Two years ago, the Westminster School District introduced Chromebooks to all the schools in the district. At the beginning of each school year, everyone middle school student is given one that they will use for the time they are there. But are these more of distractions than a tool?
Emmy Tran, a sixth grader here at Stacey says, “I like the Chromebooks. I don’t really think they are a distraction either because the office can monitor what sites you go on.”
However, the technology that the office and teachers had to monitor Chromebook use was not always there.
Before, Chromebooks teachers had limited ability to monitor what sites students were visiting. The administration had a program called Go Guardian which alerted the principal and vice principal if a student went on a restricted or blacklisted site, but teachers did not have access to this in the classroom.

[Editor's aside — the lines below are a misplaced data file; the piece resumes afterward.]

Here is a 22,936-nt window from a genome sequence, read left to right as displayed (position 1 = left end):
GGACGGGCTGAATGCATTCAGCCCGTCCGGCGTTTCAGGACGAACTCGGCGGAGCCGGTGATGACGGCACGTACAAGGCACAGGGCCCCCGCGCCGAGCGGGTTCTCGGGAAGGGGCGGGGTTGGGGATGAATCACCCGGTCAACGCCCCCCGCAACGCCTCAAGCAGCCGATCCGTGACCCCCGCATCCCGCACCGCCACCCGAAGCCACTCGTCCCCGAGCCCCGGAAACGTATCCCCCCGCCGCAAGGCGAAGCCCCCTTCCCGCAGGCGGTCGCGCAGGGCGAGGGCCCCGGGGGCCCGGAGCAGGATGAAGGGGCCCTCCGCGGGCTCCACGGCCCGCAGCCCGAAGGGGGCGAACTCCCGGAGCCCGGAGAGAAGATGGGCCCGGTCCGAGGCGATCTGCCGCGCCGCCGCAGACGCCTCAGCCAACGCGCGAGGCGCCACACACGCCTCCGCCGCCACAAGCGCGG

Also, in the beginning of the last year (2015-2016), students had free range to have a ‘theme’ for their Google page or screensaver, but some students were abusing that power, so the district authority had that taken away.
Now, the technology that the teachers use to monitor the screens of students helps make sure all the students are on task. Teachers, in real time, can make sure students are on the assigned site, as well as, assure that no students are cheating during a test with the program called Hapara.
Ms. Sale finds this program very helpful, it allows her to “keep the kids in check,” she says. The way this program works is teachers can see every student’s screen from and app on their computer. Most teachers agree that the new technology Stacey has makes it easier to assure that kids are on task. The wifi on Stacey’s campus is also secure, meaning it keeps kids from looking up inappropriate things.
In other words, students need to understand, the Chromebook is exclusively for school!